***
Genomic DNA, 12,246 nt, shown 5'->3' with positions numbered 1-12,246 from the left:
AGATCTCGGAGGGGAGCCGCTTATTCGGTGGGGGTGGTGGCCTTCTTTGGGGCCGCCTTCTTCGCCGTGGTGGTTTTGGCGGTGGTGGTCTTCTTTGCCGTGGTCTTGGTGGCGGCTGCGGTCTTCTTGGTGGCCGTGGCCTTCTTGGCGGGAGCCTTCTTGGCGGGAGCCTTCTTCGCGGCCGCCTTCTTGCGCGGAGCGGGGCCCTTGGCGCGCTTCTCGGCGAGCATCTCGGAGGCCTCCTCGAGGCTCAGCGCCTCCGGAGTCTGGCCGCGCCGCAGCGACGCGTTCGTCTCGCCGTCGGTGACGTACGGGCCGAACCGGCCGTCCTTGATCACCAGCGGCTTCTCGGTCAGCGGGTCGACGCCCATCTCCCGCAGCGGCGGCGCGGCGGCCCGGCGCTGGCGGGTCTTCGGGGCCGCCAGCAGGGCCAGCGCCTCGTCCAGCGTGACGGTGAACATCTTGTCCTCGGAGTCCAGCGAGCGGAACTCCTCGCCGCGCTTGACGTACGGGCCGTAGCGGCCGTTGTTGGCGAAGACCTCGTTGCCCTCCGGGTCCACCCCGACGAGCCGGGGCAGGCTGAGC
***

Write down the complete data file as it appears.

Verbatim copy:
Genomic DNA, 12,246 nt, shown 5'->3' with positions numbered 1-12,246 from the left:
AGATCTCGGAGGGGAGCCGCTTATTCGGTGGGGGTGGTGGCCTTCTTTGGGGCCGCCTTCTTCGCCGTGGTGGTTTTGGCGGTGGTGGTCTTCTTTGCCGTGGTCTTGGTGGCGGCTGCGGTCTTCTTGGTGGCCGTGGCCTTCTTGGCGGGAGCCTTCTTGGCGGGAGCCTTCTTCGCGGCCGCCTTCTTGCGCGGAGCGGGGCCCTTGGCGCGCTTCTCGGCGAGCATCTCGGAGGCCTCCTCGAGGCTCAGCGCCTCCGGAGTCTGGCCGCGCCGCAGCGACGCGTTCGTCTCGCCGTCGGTGACGTACGGGCCGAACCGGCCGTCCTTGATCACCAGCGGCTTCTCGGTCAGCGGGTCGACGCCCATCTCCCGCAGCGGCGGCGCGGCGGCCCGGCGCTGGCGGGTCTTCGGGGCCGCCAGCAGGGCCAGCGCCTCGTCCAGCGTGACGGTGAACATCTTGTCCTCGGAGTCCAGCGAGCGGAACTCCTCGCCGCGCTTGACGTACGGGCCGTAGCGGCCGTTGTTGGCGAAGACCTCGTTGCCCTCCGGGTCCACCCCGACGAGCCGGGGCAGGCTGAGC